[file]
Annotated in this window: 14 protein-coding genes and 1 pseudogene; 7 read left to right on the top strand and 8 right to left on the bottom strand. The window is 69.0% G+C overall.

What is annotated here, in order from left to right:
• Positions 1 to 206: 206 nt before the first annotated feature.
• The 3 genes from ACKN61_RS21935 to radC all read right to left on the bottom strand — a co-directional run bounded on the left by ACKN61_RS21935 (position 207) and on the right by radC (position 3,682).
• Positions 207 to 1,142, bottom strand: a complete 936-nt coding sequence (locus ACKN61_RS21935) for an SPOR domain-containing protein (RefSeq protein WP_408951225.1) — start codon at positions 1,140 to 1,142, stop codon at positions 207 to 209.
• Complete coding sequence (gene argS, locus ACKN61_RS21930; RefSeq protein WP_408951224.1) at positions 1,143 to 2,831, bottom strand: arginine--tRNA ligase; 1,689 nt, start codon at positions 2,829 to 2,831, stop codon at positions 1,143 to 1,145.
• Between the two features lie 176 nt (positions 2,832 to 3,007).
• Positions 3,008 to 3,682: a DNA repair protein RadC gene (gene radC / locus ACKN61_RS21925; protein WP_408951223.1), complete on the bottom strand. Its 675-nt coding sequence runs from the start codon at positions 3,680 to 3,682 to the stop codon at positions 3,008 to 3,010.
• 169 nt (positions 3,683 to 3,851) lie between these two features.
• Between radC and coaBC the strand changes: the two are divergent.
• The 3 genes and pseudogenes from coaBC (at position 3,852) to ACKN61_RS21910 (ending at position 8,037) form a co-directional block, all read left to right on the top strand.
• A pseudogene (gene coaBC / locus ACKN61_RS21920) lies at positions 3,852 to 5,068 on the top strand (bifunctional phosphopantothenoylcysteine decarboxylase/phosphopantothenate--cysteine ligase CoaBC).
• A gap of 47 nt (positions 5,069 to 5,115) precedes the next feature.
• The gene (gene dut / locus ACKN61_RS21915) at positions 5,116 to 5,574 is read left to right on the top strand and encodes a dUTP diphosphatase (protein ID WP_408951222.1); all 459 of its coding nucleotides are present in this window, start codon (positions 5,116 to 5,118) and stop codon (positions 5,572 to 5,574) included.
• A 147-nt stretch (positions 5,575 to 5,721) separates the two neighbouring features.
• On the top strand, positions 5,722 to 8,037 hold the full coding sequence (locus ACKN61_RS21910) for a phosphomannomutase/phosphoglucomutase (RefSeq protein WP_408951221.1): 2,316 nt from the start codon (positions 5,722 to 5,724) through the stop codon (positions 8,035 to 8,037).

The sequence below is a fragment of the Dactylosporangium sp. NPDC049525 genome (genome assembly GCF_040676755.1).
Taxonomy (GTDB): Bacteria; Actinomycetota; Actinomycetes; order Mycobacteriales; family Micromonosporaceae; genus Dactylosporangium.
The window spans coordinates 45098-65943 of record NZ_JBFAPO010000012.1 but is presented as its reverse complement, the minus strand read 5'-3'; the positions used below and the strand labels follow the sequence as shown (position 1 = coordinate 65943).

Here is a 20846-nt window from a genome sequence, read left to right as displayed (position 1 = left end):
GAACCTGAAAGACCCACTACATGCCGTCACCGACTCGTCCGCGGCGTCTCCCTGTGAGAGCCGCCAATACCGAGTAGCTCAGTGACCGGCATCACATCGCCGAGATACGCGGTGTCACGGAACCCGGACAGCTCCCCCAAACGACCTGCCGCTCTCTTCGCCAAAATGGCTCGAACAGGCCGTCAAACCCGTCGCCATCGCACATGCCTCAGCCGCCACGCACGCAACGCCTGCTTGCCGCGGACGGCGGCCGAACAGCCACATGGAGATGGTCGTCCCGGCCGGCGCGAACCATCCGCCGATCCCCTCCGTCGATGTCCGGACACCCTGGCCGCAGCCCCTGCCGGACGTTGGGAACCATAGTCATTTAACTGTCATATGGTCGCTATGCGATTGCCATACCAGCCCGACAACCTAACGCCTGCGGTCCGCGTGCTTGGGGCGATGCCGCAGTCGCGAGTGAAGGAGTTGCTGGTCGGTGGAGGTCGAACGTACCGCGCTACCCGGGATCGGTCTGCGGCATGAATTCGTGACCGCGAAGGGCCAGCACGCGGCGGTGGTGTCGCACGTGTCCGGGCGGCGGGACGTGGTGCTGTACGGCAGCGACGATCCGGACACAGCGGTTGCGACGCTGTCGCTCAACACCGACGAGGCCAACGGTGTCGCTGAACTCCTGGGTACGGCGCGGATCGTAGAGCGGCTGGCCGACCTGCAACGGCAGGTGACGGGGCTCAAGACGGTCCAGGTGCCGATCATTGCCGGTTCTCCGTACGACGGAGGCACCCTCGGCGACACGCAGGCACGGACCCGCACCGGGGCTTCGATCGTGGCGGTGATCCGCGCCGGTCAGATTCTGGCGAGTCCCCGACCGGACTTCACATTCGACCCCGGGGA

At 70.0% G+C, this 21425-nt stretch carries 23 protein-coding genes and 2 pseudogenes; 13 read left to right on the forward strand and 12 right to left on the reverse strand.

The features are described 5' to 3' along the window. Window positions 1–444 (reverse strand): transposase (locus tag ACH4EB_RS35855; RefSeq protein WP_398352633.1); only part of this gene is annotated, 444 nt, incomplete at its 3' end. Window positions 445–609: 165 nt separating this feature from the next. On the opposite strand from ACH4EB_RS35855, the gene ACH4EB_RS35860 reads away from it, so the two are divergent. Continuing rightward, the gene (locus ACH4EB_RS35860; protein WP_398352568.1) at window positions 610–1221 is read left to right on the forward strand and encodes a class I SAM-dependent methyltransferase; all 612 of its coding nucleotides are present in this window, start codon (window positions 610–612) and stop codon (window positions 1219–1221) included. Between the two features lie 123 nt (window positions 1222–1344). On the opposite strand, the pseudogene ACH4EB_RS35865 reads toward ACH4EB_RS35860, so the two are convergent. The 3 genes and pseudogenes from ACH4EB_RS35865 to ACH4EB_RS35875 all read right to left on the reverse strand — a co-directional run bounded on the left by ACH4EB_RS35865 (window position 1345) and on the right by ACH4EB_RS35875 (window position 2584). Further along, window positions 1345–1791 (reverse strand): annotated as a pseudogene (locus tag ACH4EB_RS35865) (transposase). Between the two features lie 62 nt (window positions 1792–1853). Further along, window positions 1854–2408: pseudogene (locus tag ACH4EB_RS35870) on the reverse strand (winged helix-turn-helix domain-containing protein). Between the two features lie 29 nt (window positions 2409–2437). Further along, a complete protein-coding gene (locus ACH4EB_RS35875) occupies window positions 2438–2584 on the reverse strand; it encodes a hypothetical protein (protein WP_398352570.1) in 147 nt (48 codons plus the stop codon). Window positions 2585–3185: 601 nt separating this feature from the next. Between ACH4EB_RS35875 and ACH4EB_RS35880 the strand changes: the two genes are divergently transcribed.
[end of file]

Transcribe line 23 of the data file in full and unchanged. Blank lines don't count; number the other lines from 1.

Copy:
The features are described 5' to 3' along the window. Window positions 1–444 (reverse strand): transposase (locus tag ACH4EB_RS35855; RefSeq protein WP_398352633.1); only part of this gene is annotated, 444 nt, incomplete at its 3' end. Window positions 445–609: 165 nt separating this feature from the next. On the opposite strand from ACH4EB_RS35855, the gene ACH4EB_RS35860 reads away from it, so the two are divergent. Continuing rightward, the gene (locus ACH4EB_RS35860; protein WP_398352568.1) at window positions 610–1221 is read left to right on the forward strand and encodes a class I SAM-dependent methyltransferase; all 612 of its coding nucleotides are present in this window, start codon (window positions 610–612) and stop codon (window positions 1219–1221) included. Between the two features lie 123 nt (window positions 1222–1344). On the opposite strand, the pseudogene ACH4EB_RS35865 reads toward ACH4EB_RS35860, so the two are convergent. The 3 genes and pseudogenes from ACH4EB_RS35865 to ACH4EB_RS35875 all read right to left on the reverse strand — a co-directional run bounded on the left by ACH4EB_RS35865 (window position 1345) and on the right by ACH4EB_RS35875 (window position 2584). Further along, window positions 1345–1791 (reverse strand): annotated as a pseudogene (locus tag ACH4EB_RS35865) (transposase). Between the two features lie 62 nt (window positions 1792–1853). Further along, window positions 1854–2408: pseudogene (locus tag ACH4EB_RS35870) on the reverse strand (winged helix-turn-helix domain-containing protein). Between the two features lie 29 nt (window positions 2409–2437). Further along, a complete protein-coding gene (locus ACH4EB_RS35875) occupies window positions 2438–2584 on the reverse strand; it encodes a hypothetical protein (protein WP_398352570.1) in 147 nt (48 codons plus the stop codon). Window positions 2585–3185: 601 nt separating this feature from the next. Between ACH4EB_RS35875 and ACH4EB_RS35880 the strand changes: the two genes are divergently transcribed.